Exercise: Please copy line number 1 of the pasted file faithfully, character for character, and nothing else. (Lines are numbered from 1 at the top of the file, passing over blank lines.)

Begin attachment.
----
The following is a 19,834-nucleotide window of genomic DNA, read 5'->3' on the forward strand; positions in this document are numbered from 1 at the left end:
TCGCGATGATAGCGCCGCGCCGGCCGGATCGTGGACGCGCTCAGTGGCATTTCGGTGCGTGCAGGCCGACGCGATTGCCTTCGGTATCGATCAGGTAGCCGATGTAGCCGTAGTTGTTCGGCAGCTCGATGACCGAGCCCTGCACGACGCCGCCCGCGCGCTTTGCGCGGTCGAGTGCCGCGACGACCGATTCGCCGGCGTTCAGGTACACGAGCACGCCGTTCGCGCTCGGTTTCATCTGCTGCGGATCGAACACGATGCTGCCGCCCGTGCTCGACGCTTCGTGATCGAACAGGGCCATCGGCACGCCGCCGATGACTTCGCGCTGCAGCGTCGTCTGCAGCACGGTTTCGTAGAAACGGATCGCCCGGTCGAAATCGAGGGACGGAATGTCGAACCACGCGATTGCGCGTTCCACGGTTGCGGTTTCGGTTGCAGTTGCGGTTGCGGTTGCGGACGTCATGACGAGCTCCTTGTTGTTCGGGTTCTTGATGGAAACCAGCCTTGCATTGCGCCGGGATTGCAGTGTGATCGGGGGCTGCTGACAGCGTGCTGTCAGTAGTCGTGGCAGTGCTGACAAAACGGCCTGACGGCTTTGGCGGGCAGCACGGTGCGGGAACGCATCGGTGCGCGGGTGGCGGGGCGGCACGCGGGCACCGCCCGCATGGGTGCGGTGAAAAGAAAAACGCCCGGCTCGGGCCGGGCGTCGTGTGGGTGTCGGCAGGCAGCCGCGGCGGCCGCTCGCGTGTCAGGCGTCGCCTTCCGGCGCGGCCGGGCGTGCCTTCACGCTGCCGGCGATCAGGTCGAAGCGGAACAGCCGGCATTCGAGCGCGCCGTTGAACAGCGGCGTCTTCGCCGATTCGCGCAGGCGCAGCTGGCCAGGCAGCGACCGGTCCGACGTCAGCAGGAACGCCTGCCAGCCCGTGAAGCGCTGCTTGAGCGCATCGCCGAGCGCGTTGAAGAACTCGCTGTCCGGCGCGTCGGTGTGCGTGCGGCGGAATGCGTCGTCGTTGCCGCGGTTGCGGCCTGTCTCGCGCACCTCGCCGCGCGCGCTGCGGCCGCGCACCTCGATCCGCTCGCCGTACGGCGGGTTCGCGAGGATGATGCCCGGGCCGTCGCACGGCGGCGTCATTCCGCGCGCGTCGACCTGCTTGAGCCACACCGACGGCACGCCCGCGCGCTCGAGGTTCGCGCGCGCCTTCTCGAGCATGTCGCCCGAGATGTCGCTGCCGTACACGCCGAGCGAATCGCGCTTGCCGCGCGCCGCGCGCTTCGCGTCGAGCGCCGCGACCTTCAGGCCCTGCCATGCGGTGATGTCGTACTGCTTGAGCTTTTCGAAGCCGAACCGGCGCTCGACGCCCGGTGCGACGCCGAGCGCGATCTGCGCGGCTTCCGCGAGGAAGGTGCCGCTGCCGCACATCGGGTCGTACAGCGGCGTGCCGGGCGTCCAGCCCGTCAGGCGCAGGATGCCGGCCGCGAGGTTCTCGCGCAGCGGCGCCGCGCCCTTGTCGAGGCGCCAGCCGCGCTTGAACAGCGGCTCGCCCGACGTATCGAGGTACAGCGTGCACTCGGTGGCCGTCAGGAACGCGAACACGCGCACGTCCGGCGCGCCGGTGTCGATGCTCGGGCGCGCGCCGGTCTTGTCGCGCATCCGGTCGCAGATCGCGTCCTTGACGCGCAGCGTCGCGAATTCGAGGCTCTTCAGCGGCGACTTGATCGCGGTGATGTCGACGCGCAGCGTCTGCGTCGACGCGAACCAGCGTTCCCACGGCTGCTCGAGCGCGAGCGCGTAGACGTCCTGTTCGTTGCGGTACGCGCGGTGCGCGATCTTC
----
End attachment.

The following is a 19,834-nucleotide window of genomic DNA, read 5'->3' on the forward strand; positions in this document are numbered from 1 at the left end: